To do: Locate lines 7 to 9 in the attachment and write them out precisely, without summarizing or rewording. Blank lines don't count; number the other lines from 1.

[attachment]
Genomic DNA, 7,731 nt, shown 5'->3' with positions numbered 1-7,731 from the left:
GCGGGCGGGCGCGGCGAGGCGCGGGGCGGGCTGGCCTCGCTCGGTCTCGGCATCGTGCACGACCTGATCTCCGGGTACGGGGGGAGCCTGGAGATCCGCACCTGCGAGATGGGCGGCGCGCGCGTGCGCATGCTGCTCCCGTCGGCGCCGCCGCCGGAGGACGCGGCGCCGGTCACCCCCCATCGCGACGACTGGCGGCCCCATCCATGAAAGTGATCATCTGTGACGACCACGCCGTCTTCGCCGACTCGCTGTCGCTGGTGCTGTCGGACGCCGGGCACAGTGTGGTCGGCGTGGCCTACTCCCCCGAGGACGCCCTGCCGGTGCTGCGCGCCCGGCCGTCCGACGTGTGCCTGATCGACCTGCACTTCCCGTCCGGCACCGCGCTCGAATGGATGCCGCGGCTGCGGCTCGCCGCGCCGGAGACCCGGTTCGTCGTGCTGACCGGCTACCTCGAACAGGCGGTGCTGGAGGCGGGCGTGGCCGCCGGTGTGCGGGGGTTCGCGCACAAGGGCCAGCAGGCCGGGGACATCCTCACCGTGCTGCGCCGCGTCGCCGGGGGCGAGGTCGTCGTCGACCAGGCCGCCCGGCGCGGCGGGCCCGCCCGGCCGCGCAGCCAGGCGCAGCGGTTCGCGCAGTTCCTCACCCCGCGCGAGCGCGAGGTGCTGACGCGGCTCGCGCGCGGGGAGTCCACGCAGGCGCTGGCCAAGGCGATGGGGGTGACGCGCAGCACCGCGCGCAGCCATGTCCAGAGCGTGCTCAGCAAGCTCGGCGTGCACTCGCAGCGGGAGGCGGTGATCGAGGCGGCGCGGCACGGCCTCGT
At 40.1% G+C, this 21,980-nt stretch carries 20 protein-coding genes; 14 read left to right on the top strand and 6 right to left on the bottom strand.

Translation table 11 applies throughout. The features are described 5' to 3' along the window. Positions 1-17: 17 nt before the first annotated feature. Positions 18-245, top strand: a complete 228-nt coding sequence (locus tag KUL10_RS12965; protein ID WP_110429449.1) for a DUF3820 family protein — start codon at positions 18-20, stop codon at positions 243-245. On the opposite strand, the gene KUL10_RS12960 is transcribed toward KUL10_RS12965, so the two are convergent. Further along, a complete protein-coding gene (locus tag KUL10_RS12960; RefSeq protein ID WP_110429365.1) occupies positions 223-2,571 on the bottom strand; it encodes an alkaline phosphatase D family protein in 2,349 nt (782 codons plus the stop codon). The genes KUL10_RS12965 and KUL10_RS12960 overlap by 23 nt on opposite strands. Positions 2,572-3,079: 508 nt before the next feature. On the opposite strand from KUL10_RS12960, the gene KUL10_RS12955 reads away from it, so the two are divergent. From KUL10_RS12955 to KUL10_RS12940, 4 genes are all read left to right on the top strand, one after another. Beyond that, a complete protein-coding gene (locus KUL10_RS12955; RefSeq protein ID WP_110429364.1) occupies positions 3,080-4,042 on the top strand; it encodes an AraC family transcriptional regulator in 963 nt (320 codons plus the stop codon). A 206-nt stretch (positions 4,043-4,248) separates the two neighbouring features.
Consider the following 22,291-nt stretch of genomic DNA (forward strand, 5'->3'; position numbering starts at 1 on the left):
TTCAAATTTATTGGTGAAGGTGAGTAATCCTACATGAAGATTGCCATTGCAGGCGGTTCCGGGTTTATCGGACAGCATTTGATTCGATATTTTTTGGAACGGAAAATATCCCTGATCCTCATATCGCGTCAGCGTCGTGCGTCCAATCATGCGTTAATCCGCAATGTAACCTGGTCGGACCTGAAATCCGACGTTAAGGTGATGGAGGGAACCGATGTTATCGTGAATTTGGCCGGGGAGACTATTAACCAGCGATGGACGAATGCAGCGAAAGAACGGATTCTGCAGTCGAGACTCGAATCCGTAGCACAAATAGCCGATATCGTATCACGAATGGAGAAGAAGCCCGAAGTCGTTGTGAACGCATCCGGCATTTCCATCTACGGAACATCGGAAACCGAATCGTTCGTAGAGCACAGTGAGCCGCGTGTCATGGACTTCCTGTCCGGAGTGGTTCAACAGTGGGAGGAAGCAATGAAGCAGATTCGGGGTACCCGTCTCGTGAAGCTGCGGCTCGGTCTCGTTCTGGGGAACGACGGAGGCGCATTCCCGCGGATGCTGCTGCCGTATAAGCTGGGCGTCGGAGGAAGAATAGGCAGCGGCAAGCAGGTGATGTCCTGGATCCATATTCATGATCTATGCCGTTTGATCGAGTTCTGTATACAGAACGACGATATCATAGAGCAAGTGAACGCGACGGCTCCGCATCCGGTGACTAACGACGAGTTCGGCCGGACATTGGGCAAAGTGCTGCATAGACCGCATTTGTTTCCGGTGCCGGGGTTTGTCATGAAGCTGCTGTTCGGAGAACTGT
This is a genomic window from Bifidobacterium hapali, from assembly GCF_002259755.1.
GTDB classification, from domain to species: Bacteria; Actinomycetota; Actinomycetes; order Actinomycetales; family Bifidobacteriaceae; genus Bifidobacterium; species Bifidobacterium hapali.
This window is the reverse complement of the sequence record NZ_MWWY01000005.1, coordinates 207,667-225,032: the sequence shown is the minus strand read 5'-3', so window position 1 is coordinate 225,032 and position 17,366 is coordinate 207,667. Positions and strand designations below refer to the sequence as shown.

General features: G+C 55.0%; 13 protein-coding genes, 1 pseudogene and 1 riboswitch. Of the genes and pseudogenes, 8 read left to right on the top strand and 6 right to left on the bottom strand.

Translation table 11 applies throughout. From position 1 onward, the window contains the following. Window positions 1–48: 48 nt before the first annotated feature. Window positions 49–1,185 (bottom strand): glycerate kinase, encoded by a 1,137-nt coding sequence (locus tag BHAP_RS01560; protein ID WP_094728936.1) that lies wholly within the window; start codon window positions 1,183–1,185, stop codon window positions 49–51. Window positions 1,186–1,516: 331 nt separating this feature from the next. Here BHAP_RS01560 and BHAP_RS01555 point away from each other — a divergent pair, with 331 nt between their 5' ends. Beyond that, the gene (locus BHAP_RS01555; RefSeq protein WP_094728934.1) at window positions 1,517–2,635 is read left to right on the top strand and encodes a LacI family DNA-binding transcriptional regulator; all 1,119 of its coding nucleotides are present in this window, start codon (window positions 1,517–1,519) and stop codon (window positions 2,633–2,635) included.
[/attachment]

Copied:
This is a genomic window from Bifidobacterium hapali, from assembly GCF_002259755.1.
GTDB classification, from domain to species: Bacteria; Actinomycetota; Actinomycetes; order Actinomycetales; family Bifidobacteriaceae; genus Bifidobacterium; species Bifidobacterium hapali.
This window is the reverse complement of the sequence record NZ_MWWY01000005.1, coordinates 207,667-225,032: the sequence shown is the minus strand read 5'-3', so window position 1 is coordinate 225,032 and position 17,366 is coordinate 207,667. Positions and strand designations below refer to the sequence as shown.